Accused in Namibian fishing corruption scandal withdraw bail application
By Nyasha Nyaungwa
WINDHOEK, Dec 2 (Reuters) - Two former ministers and four others implicated in Namibia's biggest corruption scandal will remain in police custody until Feb. 20 after their lawyers abandoned their bail application on Monday, the prosecuting authority said.
Former justice minister Sakeus Shanghala and fisheries minister Bernardt Esau, along with two former employees of South Africa's Investec, are accused of conspiring with Iceland's biggest fishing company Samherji to receive payments worth millions of dollars in exchange for fishing quotas.
Their lawyers declined to comment on the reason for their decision. Samherji has denied wrongdoing, as have Esau and Shanghala.
The fishing scandal involves allegations the former ministers, who quit last month when media reports of corruption surfaced, took bribes in return for awarding horse mackerel quotas to Samherji.
The charges state that the accused solicited, accepted or agreed to accept 100 million Namibian dollars ($6.8 million) from Samherji's Namibian subsidiaries from 2014-19 to secure fishing quotas.
Esau is also charged with awarding a quota for up to 55,000 tonnes of horse mackerel quotas to a private Namibian company, Namgomar Pesca, in exchange for bribes. Its director, Ricardo Gustavo, is Investec Namibia's former clients director and one of the men on trial.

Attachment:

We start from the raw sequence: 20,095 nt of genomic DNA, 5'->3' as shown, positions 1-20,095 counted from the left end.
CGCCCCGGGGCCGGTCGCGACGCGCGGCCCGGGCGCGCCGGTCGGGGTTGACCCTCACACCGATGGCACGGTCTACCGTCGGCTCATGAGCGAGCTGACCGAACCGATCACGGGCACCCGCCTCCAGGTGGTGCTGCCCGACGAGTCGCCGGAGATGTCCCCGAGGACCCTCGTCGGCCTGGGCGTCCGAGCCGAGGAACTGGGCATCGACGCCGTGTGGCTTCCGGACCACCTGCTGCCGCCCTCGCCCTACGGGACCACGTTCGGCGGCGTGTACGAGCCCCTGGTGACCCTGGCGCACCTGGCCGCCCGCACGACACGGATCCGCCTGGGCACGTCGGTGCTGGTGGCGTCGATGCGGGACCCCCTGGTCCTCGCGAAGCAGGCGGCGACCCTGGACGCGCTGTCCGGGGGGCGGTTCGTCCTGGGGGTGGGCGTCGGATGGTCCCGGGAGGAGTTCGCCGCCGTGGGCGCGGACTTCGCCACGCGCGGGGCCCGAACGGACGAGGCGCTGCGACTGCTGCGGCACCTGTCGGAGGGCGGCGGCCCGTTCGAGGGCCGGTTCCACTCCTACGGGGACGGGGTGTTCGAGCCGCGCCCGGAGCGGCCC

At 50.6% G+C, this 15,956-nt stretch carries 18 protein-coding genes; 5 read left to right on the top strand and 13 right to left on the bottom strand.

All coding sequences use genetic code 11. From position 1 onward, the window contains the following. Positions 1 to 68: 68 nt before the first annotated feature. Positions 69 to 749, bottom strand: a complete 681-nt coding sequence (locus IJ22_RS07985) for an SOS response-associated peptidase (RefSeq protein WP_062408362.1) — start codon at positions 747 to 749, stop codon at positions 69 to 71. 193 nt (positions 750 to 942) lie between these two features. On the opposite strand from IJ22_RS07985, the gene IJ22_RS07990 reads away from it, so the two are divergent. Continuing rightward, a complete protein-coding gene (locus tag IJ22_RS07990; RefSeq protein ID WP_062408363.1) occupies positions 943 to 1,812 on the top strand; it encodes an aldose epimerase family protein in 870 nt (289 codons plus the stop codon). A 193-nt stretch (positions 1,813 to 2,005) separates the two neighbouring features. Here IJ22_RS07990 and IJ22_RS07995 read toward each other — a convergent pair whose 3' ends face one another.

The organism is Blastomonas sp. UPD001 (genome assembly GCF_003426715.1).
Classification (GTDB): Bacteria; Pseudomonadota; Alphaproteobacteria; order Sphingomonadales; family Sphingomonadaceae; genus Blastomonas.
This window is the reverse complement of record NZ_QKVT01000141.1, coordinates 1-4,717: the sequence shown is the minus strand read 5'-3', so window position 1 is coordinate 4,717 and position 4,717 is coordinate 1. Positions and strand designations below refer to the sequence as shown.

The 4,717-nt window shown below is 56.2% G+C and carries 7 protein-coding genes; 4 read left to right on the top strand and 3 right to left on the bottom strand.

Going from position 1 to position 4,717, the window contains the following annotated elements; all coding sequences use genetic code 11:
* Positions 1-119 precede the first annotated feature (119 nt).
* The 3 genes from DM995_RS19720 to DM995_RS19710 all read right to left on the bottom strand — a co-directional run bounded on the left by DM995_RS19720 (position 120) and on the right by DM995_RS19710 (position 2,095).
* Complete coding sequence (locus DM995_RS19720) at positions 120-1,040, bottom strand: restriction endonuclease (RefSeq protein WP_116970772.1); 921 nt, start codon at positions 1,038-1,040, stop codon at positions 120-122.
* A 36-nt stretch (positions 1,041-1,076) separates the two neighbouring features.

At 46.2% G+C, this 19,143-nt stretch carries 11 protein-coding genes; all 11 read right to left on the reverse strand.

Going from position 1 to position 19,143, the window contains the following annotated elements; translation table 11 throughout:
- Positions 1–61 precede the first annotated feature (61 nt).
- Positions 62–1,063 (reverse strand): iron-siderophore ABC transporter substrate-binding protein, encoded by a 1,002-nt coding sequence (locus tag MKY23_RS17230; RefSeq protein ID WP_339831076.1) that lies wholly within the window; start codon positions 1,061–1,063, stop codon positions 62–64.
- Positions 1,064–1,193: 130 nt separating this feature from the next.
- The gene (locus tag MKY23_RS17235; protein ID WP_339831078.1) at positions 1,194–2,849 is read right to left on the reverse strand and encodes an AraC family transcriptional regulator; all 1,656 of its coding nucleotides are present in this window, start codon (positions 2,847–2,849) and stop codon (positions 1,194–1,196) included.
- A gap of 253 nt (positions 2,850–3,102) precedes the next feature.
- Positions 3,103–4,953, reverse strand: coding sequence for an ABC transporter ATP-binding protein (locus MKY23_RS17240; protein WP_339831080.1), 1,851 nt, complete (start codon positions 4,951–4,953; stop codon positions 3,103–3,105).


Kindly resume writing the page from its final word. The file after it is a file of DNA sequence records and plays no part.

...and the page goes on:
South Africa's Investec told Reuters last month that Gustavo and the other former employee facing charges, James Hatuikulipi, had left the bank, that it had no connection to the case and that its former employees had not used their Investec positions to facilitate the alleged scheme in any way.
The scandal has shocked Namibians. Protesters gathered outside the magistrates court in Windhoek, chanting for the men not to be released on bail.
"We want all the things they bought with our money back. The houses, the farm, we want them back," youth activist Dimbulukeni Nauyoma told protesters outside court.
($1 = 14.7080 Namibian dollars)
(Editing by Tim Cocks and Ed Osmond)
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